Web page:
In fact, reducing our nuclear -arsenal will not somehow persuade Iran and North Korea to alter their behavior or encourage others to apply more pressure on them to do so. Obama's remarks reflect a complete misreading of strategic realities.

The premise underlying (Obama's) assertions may well be found in Obama's smug earlier comment that we should "put aside the schoolyard taunts about who is tough.  .  .  .  Let's leave behind the fear and division." By reducing to the level of wayward boys the debates over whether his policies are making us more or less secure, Obama reveals a deep disdain for the decades of strategic thinking that kept America safe during the Cold War and afterwards. Even more pertinent, Obama's indifference and scorn for real threats are chilling auguries of what the next three years may hold.

Obama has now explicitly rejected the idea that U.S. weakness is provocative, arguing instead that weakness will convince Tehran and Pyongyang to do the opposite of what they have been resolutely doing for decades--vigorously pursuing their nuclear and missile programs. Obama's first year amply demonstrates that his approach will do nothing even to retard, let alone stop, Iran and North Korea.

Neither Bush nor Obama administration efforts toward international sanctions have had any measurable impact....

For years I've been saying that there can be no successful negotiating with the revolutionary government of Iran. They are bound and determined to get nuclear weapons because they see them as the key to their goal of achieving regional hegemony. As such, the best solution is regime change, and failing that, military action.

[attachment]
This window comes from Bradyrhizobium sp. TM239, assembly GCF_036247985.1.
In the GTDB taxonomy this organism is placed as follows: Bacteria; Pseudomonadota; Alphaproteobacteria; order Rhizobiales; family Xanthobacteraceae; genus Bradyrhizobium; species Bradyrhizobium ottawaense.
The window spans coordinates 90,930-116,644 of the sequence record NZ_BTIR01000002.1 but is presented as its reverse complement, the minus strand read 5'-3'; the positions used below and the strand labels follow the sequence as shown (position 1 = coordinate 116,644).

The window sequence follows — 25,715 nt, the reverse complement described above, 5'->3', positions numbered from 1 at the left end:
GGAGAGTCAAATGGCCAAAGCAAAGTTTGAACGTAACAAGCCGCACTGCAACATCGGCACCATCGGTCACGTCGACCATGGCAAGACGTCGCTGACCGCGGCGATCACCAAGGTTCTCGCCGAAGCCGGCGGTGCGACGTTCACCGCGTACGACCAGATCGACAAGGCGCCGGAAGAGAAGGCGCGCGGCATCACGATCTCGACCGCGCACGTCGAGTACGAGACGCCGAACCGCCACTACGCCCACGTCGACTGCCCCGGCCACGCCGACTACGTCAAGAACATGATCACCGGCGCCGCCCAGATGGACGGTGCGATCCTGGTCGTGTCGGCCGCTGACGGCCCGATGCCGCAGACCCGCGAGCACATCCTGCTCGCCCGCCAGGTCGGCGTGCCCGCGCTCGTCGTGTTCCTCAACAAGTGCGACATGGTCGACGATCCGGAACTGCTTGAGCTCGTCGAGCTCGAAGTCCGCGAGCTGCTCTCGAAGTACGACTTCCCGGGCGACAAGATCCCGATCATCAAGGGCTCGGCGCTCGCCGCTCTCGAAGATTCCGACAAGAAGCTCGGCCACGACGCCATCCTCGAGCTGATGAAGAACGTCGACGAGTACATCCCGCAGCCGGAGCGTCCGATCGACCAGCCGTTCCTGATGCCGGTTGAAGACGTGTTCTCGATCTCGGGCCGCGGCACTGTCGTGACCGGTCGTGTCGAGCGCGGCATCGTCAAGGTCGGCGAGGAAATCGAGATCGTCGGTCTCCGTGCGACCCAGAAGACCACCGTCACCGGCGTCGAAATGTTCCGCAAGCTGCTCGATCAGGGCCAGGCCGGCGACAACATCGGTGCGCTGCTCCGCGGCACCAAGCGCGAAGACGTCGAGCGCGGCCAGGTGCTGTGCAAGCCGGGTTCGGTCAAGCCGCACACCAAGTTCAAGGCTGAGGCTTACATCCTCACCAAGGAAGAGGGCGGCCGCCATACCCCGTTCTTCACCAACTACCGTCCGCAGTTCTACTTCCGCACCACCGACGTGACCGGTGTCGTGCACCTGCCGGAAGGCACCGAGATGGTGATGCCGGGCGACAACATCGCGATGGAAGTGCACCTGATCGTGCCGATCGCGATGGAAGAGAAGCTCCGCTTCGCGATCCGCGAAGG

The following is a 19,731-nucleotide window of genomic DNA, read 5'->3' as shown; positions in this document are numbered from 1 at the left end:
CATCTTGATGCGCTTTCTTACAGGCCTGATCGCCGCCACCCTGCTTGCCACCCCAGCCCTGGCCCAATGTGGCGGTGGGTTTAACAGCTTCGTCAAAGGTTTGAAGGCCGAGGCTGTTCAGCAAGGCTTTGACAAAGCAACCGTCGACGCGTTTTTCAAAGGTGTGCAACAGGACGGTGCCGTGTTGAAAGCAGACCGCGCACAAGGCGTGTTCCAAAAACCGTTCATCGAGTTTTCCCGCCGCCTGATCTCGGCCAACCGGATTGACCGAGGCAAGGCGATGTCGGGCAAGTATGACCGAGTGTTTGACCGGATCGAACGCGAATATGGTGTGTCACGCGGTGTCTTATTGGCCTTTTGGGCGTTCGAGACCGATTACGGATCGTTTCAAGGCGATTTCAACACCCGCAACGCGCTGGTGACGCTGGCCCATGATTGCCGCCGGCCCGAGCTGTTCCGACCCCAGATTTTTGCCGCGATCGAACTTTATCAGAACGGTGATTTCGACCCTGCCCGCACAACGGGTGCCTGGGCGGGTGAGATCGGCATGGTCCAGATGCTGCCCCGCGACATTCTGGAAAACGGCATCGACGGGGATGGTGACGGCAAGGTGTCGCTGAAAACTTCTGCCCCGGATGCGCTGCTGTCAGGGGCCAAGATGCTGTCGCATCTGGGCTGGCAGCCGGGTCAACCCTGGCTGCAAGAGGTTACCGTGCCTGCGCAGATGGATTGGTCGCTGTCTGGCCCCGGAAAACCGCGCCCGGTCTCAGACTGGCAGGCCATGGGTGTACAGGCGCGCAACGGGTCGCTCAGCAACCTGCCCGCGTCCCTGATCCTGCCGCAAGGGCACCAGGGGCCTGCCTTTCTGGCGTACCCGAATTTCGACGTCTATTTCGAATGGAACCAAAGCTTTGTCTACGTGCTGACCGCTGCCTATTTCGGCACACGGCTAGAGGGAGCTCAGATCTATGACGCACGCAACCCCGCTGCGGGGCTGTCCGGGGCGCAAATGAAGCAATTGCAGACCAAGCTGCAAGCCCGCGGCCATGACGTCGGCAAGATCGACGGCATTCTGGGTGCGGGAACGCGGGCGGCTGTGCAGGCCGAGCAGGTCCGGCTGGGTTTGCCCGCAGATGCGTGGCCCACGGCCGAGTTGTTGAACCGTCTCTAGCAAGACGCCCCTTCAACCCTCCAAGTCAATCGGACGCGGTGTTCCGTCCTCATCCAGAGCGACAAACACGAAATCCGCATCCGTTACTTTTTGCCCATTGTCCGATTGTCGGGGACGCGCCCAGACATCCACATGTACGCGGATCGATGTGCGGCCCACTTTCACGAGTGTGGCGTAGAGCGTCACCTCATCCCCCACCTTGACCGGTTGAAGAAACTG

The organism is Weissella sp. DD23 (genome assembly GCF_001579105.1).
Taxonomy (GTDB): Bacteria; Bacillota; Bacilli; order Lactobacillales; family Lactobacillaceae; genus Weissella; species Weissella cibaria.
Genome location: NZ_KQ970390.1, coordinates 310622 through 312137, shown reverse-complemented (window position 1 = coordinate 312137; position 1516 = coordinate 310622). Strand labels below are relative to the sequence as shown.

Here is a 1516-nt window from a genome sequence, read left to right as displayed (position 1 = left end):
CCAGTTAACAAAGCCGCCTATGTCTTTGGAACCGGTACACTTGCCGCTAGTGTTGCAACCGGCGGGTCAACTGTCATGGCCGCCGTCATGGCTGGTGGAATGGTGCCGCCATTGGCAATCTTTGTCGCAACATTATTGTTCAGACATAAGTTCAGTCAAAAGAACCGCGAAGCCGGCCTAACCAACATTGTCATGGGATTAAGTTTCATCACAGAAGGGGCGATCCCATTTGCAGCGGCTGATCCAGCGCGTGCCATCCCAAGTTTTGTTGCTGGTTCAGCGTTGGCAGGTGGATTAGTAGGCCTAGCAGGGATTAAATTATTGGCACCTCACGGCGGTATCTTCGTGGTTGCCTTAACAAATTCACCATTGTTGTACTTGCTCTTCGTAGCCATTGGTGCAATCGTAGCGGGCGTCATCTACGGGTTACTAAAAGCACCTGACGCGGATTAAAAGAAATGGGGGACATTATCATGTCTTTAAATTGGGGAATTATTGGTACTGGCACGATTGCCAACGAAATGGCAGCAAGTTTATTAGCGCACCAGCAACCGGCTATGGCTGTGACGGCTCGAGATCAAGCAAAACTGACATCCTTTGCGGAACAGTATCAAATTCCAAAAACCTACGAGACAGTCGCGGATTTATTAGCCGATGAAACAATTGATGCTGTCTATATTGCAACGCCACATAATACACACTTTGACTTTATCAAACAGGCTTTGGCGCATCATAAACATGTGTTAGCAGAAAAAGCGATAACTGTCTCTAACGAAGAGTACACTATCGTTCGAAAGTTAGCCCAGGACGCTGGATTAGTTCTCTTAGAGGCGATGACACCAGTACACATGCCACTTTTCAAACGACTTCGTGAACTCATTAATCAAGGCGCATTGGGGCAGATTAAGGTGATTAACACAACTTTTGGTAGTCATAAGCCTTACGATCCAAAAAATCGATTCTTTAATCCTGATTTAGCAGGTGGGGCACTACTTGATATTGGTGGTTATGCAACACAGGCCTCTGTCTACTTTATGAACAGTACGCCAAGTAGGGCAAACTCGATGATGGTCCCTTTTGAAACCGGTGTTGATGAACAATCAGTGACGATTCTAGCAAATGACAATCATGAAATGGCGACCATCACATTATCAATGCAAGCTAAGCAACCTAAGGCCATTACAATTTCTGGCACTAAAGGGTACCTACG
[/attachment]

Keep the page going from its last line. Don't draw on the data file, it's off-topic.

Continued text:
Whether we've been clandestinely engaged in trying to change the government is unknown, but out public actions have certainly not been calibrated to achieving that goal.

I've written at length about this,but long story short we could and should have been overtly supporting a change of government, dissidents, and making a huge issue out of Iran's terrible record on human rights. That Iran is the world's leading state sponsor of terror is also something we should have been screaming to the high heavens, but instead our leaders have been silent.

For the most part George W Bush let the EU3 (France, the UK, and Germany) handle negotiations with Iran. As Bolton explains above, it didn't work. Those who continue to talk about sanctions as the answer aren't reading the papers:

Talk of Iran sanctions hinders diplomacy, says China Friday, February 05, 2010 Reuters

China told other world powers on Thursday that discussing broader sanctions against Iran was counter-productive, striking a blow to a Western push to rein in Tehran's nuclear program. Chinese Foreign Minister Yang Jiechi told a conference during a visit to France that Tehran's negotiating position was evolving and he wanted to see more direct talks with Iran.

"To talk about sanctions at the moment will complicate the situation and might stand in the way of finding a diplomatic solution," Yang said.

France is among Western powers seeking to have the UN Security Council approve a fourth batch of sanctions against Iran by the end of March to prod Tehran into freezing uranium enrichment, which can have peaceful or military purposes.

Russia, like China, has extensive trade ties with Iran and both acted to weaken previous rounds of Security Council sanctions.